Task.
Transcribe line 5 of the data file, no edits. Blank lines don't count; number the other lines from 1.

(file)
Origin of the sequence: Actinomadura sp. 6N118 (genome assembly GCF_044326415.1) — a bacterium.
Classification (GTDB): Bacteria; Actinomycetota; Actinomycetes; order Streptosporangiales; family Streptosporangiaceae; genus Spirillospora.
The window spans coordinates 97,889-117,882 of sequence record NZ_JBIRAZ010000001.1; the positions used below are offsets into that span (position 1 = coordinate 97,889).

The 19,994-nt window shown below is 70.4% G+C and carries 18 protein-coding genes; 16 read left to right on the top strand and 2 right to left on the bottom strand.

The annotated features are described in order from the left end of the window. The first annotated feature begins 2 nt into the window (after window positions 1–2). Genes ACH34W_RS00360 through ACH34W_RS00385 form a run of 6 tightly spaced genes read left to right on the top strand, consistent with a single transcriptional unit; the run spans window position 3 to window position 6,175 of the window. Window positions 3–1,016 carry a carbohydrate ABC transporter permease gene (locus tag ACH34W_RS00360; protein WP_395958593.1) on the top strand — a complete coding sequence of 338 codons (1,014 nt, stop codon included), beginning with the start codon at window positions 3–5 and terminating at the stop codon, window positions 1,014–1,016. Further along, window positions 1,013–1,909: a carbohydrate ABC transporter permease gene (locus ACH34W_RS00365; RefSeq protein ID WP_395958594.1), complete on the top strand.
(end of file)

The annotated features are described in order from the left end of the window. The first annotated feature begins 2 nt into the window (after window positions 1–2). Genes ACH34W_RS00360 through ACH34W_RS00385 form a run of 6 tightly spaced genes read left to right on the top strand, consistent with a single transcriptional unit; the run spans window position 3 to window position 6,175 of the window. Window positions 3–1,016 carry a carbohydrate ABC transporter permease gene (locus tag ACH34W_RS00360; protein WP_395958593.1) on the top strand — a complete coding sequence of 338 codons (1,014 nt, stop codon included), beginning with the start codon at window positions 3–5 and terminating at the stop codon, window positions 1,014–1,016. Further along, window positions 1,013–1,909: a carbohydrate ABC transporter permease gene (locus ACH34W_RS00365; RefSeq protein ID WP_395958594.1), complete on the top strand.